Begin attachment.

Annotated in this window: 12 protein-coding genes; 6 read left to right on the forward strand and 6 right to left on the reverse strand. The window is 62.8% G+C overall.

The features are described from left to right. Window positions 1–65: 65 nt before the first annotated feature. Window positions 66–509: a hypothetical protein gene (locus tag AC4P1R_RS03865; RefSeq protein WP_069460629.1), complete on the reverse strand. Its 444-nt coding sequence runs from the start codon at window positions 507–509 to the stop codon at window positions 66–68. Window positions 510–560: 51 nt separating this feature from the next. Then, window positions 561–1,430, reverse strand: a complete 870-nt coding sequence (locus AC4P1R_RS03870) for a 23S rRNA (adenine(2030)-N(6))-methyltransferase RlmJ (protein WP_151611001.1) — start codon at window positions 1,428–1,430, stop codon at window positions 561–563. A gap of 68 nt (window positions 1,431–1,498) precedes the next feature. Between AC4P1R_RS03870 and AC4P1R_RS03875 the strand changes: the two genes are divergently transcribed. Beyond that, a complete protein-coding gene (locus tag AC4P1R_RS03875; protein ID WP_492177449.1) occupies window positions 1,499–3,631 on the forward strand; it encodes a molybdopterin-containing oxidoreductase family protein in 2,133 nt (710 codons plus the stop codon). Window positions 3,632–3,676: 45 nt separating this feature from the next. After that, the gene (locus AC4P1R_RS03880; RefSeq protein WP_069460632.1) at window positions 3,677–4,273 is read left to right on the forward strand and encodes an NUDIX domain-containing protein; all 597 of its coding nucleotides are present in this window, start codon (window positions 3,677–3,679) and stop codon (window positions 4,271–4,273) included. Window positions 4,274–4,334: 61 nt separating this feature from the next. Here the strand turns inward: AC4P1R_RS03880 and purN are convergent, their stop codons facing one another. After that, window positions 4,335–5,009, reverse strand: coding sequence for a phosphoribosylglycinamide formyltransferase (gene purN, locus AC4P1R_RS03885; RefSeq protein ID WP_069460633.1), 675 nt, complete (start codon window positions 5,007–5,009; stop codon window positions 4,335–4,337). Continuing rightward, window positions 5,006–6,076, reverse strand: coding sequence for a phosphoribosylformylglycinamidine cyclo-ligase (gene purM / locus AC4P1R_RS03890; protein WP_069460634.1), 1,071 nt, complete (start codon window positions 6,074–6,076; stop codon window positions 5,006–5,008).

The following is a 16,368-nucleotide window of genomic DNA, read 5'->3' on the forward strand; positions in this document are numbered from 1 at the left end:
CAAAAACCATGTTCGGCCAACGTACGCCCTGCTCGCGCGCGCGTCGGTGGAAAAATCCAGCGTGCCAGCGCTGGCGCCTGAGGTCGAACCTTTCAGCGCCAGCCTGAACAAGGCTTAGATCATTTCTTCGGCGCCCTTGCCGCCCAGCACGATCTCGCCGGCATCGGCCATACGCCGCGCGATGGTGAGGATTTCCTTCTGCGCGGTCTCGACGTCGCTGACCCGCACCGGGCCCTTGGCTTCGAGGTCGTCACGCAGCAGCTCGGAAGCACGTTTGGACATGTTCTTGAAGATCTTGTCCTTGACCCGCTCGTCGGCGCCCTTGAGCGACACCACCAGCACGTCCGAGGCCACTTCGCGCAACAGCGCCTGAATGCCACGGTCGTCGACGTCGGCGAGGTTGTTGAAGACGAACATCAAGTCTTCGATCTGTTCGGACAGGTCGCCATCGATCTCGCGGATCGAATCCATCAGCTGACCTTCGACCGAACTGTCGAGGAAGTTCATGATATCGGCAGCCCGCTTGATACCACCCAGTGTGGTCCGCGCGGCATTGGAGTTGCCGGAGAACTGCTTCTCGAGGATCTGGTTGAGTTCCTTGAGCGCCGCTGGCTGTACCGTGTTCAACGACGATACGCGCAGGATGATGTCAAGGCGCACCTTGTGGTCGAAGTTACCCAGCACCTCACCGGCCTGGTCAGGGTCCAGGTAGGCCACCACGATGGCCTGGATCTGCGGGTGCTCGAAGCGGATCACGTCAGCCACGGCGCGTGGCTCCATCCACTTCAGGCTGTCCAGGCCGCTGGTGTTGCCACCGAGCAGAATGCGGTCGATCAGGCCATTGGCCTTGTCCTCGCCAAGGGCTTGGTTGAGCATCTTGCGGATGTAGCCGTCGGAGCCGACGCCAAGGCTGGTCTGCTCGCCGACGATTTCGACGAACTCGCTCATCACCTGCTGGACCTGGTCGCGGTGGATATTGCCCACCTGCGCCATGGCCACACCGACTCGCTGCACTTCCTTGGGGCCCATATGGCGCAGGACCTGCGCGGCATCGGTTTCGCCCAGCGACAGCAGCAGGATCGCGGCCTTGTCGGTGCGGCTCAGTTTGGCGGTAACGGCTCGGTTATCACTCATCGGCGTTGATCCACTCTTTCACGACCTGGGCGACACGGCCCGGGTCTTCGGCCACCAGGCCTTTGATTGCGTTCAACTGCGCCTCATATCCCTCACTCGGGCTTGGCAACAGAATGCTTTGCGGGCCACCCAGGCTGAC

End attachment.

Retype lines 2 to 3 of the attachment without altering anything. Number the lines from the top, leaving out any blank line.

The features are described from left to right. Window positions 1–65: 65 nt before the first annotated feature. Window positions 66–509: a hypothetical protein gene (locus tag AC4P1R_RS03865; RefSeq protein WP_069460629.1), complete on the reverse strand. Its 444-nt coding sequence runs from the start codon at window positions 507–509 to the stop codon at window positions 66–68. Window positions 510–560: 51 nt separating this feature from the next. Then, window positions 561–1,430, reverse strand: a complete 870-nt coding sequence (locus AC4P1R_RS03870) for a 23S rRNA (adenine(2030)-N(6))-methyltransferase RlmJ (protein WP_151611001.1) — start codon at window positions 1,428–1,430, stop codon at window positions 561–563. A gap of 68 nt (window positions 1,431–1,498) precedes the next feature. Between AC4P1R_RS03870 and AC4P1R_RS03875 the strand changes: the two genes are divergently transcribed. Beyond that, a complete protein-coding gene (locus tag AC4P1R_RS03875; protein ID WP_492177449.1) occupies window positions 1,499–3,631 on the forward strand; it encodes a molybdopterin-containing oxidoreductase family protein in 2,133 nt (710 codons plus the stop codon). Window positions 3,632–3,676: 45 nt separating this feature from the next. After that, the gene (locus AC4P1R_RS03880; RefSeq protein WP_069460632.1) at window positions 3,677–4,273 is read left to right on the forward strand and encodes an NUDIX domain-containing protein; all 597 of its coding nucleotides are present in this window, start codon (window positions 3,677–3,679) and stop codon (window positions 4,271–4,273) included. Window positions 4,274–4,334: 61 nt separating this feature from the next. Here the strand turns inward: AC4P1R_RS03880 and purN are convergent, their stop codons facing one another. After that, window positions 4,335–5,009, reverse strand: coding sequence for a phosphoribosylglycinamide formyltransferase (gene purN, locus AC4P1R_RS03885; RefSeq protein ID WP_069460633.1), 675 nt, complete (start codon window positions 5,007–5,009; stop codon window positions 4,335–4,337). Continuing rightward, window positions 5,006–6,076, reverse strand: coding sequence for a phosphoribosylformylglycinamidine cyclo-ligase (gene purM / locus AC4P1R_RS03890; protein WP_069460634.1), 1,071 nt, complete (start codon window positions 6,074–6,076; stop codon window positions 5,006–5,008).

The following is a 16,368-nucleotide window of genomic DNA, read 5'->3' on the forward strand; positions in this document are numbered from 1 at the left end: